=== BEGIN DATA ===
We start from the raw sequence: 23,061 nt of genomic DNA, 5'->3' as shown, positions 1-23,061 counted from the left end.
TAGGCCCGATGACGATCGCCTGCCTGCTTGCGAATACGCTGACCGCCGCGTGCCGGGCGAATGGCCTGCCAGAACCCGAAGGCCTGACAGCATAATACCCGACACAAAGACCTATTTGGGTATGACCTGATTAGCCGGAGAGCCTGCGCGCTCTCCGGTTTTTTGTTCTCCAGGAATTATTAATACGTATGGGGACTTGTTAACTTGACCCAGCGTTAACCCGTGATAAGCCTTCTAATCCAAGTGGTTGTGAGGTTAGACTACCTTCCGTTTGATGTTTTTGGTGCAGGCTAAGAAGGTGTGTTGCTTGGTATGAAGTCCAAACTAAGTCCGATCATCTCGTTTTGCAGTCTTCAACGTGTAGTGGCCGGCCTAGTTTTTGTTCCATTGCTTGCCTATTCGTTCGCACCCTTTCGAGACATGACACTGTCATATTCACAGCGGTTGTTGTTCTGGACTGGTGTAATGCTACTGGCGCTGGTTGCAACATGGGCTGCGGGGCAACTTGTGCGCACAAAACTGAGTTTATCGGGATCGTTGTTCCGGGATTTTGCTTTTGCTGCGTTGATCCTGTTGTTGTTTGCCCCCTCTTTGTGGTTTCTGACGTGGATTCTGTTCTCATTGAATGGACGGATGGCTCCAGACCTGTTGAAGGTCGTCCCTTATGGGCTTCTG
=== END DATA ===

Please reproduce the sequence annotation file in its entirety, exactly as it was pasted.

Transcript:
We start from the raw sequence: 23,061 nt of genomic DNA, 5'->3' as shown, positions 1-23,061 counted from the left end.
TAGGCCCGATGACGATCGCCTGCCTGCTTGCGAATACGCTGACCGCCGCGTGCCGGGCGAATGGCCTGCCAGAACCCGAAGGCCTGACAGCATAATACCCGACACAAAGACCTATTTGGGTATGACCTGATTAGCCGGAGAGCCTGCGCGCTCTCCGGTTTTTTGTTCTCCAGGAATTATTAATACGTATGGGGACTTGTTAACTTGACCCAGCGTTAACCCGTGATAAGCCTTCTAATCCAAGTGGTTGTGAGGTTAGACTACCTTCCGTTTGATGTTTTTGGTGCAGGCTAAGAAGGTGTGTTGCTTGGTATGAAGTCCAAACTAAGTCCGATCATCTCGTTTTGCAGTCTTCAACGTGTAGTGGCCGGCCTAGTTTTTGTTCCATTGCTTGCCTATTCGTTCGCACCCTTTCGAGACATGACACTGTCATATTCACAGCGGTTGTTGTTCTGGACTGGTGTAATGCTACTGGCGCTGGTTGCAACATGGGCTGCGGGGCAACTTGTGCGCACAAAACTGAGTTTATCGGGATCGTTGTTCCGGGATTTTGCTTTTGCTGCGTTGATCCTGTTGTTGTTTGCCCCCTCTTTGTGGTTTCTGACGTGGATTCTGTTCTCATTGAATGGACGGATGGCTCCAGACCTGTTGAAGGTCGTCCCTTATGGGCTTCTG